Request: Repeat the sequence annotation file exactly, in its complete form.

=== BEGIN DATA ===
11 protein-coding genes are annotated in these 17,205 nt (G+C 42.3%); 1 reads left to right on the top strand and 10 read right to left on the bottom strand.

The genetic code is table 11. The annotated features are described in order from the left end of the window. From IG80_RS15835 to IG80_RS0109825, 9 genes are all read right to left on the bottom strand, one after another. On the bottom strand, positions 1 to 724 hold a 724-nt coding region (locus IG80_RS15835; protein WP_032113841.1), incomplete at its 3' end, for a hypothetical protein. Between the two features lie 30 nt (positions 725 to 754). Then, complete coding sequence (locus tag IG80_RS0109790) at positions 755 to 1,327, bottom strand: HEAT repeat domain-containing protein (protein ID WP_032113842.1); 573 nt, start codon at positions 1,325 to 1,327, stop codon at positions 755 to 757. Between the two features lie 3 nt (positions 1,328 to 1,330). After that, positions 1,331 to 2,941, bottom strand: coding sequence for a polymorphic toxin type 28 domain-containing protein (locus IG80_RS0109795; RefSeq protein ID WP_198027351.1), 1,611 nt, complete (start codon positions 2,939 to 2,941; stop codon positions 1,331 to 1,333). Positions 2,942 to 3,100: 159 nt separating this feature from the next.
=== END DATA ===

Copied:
11 protein-coding genes are annotated in these 17,205 nt (G+C 42.3%); 1 reads left to right on the top strand and 10 read right to left on the bottom strand.

The genetic code is table 11. The annotated features are described in order from the left end of the window. From IG80_RS15835 to IG80_RS0109825, 9 genes are all read right to left on the bottom strand, one after another. On the bottom strand, positions 1 to 724 hold a 724-nt coding region (locus IG80_RS15835; protein WP_032113841.1), incomplete at its 3' end, for a hypothetical protein. Between the two features lie 30 nt (positions 725 to 754). Then, complete coding sequence (locus tag IG80_RS0109790) at positions 755 to 1,327, bottom strand: HEAT repeat domain-containing protein (protein ID WP_032113842.1); 573 nt, start codon at positions 1,325 to 1,327, stop codon at positions 755 to 757. Between the two features lie 3 nt (positions 1,328 to 1,330). After that, positions 1,331 to 2,941, bottom strand: coding sequence for a polymorphic toxin type 28 domain-containing protein (locus IG80_RS0109795; RefSeq protein ID WP_198027351.1), 1,611 nt, complete (start codon positions 2,939 to 2,941; stop codon positions 1,331 to 1,333). Positions 2,942 to 3,100: 159 nt separating this feature from the next.